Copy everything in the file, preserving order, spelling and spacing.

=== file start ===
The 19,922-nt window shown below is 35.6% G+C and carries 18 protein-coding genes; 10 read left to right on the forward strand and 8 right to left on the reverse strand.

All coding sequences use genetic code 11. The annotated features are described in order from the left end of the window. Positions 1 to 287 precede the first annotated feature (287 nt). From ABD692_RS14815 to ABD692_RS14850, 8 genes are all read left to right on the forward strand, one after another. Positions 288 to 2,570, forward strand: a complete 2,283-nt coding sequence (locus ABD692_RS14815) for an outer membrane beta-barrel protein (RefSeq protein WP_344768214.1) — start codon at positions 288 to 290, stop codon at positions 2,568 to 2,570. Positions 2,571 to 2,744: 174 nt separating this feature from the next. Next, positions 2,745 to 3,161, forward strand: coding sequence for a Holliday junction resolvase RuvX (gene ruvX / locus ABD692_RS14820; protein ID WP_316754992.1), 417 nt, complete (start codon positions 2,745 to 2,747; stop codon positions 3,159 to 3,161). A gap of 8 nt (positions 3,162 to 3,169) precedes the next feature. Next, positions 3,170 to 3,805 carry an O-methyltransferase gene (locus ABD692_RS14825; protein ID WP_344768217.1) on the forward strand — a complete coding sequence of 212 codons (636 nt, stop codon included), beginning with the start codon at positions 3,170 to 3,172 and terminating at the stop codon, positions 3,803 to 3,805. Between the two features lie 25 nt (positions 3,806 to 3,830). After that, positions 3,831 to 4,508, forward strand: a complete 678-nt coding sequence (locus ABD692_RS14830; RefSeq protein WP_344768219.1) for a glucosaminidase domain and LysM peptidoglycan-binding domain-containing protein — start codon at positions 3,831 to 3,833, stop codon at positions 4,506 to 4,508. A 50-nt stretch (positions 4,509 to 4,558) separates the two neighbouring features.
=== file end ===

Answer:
The 19,922-nt window shown below is 35.6% G+C and carries 18 protein-coding genes; 10 read left to right on the forward strand and 8 right to left on the reverse strand.

All coding sequences use genetic code 11. The annotated features are described in order from the left end of the window. Positions 1 to 287 precede the first annotated feature (287 nt). From ABD692_RS14815 to ABD692_RS14850, 8 genes are all read left to right on the forward strand, one after another. Positions 288 to 2,570, forward strand: a complete 2,283-nt coding sequence (locus ABD692_RS14815) for an outer membrane beta-barrel protein (RefSeq protein WP_344768214.1) — start codon at positions 288 to 290, stop codon at positions 2,568 to 2,570. Positions 2,571 to 2,744: 174 nt separating this feature from the next. Next, positions 2,745 to 3,161, forward strand: coding sequence for a Holliday junction resolvase RuvX (gene ruvX / locus ABD692_RS14820; protein ID WP_316754992.1), 417 nt, complete (start codon positions 2,745 to 2,747; stop codon positions 3,159 to 3,161). A gap of 8 nt (positions 3,162 to 3,169) precedes the next feature. Next, positions 3,170 to 3,805 carry an O-methyltransferase gene (locus ABD692_RS14825; protein ID WP_344768217.1) on the forward strand — a complete coding sequence of 212 codons (636 nt, stop codon included), beginning with the start codon at positions 3,170 to 3,172 and terminating at the stop codon, positions 3,803 to 3,805. Between the two features lie 25 nt (positions 3,806 to 3,830). After that, positions 3,831 to 4,508, forward strand: a complete 678-nt coding sequence (locus ABD692_RS14830; RefSeq protein WP_344768219.1) for a glucosaminidase domain and LysM peptidoglycan-binding domain-containing protein — start codon at positions 3,831 to 3,833, stop codon at positions 4,506 to 4,508. A 50-nt stretch (positions 4,509 to 4,558) separates the two neighbouring features.